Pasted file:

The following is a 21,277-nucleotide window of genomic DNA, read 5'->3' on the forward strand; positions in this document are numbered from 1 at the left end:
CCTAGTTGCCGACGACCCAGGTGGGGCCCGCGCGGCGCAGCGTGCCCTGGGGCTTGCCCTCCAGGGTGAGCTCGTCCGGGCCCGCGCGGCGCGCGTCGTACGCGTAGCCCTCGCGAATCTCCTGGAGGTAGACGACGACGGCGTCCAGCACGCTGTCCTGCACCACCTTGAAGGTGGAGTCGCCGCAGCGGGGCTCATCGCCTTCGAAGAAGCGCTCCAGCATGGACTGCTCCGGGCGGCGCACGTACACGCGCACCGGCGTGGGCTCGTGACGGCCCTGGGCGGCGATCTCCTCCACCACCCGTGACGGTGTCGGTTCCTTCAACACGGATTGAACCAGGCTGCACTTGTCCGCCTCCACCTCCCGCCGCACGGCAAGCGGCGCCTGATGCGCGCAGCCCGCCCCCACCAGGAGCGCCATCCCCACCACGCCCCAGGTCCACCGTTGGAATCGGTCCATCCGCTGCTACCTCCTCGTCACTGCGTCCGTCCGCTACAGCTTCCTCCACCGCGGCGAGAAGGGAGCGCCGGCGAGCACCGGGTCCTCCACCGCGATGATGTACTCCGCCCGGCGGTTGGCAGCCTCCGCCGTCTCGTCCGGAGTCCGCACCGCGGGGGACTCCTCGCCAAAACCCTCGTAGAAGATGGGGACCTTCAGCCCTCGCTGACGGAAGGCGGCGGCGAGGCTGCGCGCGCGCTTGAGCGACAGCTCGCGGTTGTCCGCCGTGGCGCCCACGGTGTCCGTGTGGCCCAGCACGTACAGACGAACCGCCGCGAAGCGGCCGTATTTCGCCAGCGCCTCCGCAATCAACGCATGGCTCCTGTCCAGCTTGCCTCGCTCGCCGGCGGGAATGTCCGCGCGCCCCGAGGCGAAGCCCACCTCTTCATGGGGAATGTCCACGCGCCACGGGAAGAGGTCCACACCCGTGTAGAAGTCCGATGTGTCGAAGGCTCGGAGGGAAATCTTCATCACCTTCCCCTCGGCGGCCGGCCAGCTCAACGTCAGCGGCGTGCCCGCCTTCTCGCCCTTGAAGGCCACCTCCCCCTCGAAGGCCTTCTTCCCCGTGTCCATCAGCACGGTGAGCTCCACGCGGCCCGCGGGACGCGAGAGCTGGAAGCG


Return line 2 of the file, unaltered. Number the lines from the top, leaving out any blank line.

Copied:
CCTAGTTGCCGACGACCCAGGTGGGGCCCGCGCGGCGCAGCGTGCCCTGGGGCTTGCCCTCCAGGGTGAGCTCGTCCGGGCCCGCGCGGCGCGCGTCGTACGCGTAGCCCTCGCGAATCTCCTGGAGGTAGACGACGACGGCGTCCAGCACGCTGTCCTGCACCACCTTGAAGGTGGAGTCGCCGCAGCGGGGCTCATCGCCTTCGAAGAAGCGCTCCAGCATGGACTGCTCCGGGCGGCGCACGTACACGCGCACCGGCGTGGGCTCGTGACGGCCCTGGGCGGCGATCTCCTCCACCACCCGTGACGGTGTCGGTTCCTTCAACACGGATTGAACCAGGCTGCACTTGTCCGCCTCCACCTCCCGCCGCACGGCAAGCGGCGCCTGATGCGCGCAGCCCGCCCCCACCAGGAGCGCCATCCCCACCACGCCCCAGGTCCACCGTTGGAATCGGTCCATCCGCTGCTACCTCCTCGTCACTGCGTCCGTCCGCTACAGCTTCCTCCACCGCGGCGAGAAGGGAGCGCCGGCGAGCACCGGGTCCTCCACCGCGATGATGTACTCCGCCCGGCGGTTGGCAGCCTCCGCCGTCTCGTCCGGAGTCCGCACCGCGGGGGACTCCTCGCCAAAACCCTCGTAGAAGATGGGGACCTTCAGCCCTCGCTGACGGAAGGCGGCGGCGAGGCTGCGCGCGCGCTTGAGCGACAGCTCGCGGTTGTCCGCCGTGGCGCCCACGGTGTCCGTGTGGCCCAGCACGTACAGACGAACCGCCGCGAAGCGGCCGTATTTCGCCAGCGCCTCCGCAATCAACGCATGGCTCCTGTCCAGCTTGCCTCGCTCGCCGGCGGGAATGTCCGCGCGCCCCGAGGCGAAGCCCACCTCTTCATGGGGAATGTCCACGCGCCACGGGAAGAGGTCCACACCCGTGTAGAAGTCCGATGTGTCGAAGGCTCGGAGGGAAATCTTCATCACCTTCCCCTCGGCGGCCGGCCAGCTCAACGTCAGCGGCGTGCCCGCCTTCTCGCCCTTGAAGGCCACCTCCCCCTCGAAGGCCTTCTTCCCCGTGTCCATCAGCACGGTGAGCTCCACGCGGCCCGCGGGACGCGAGAGCTGGAAGCG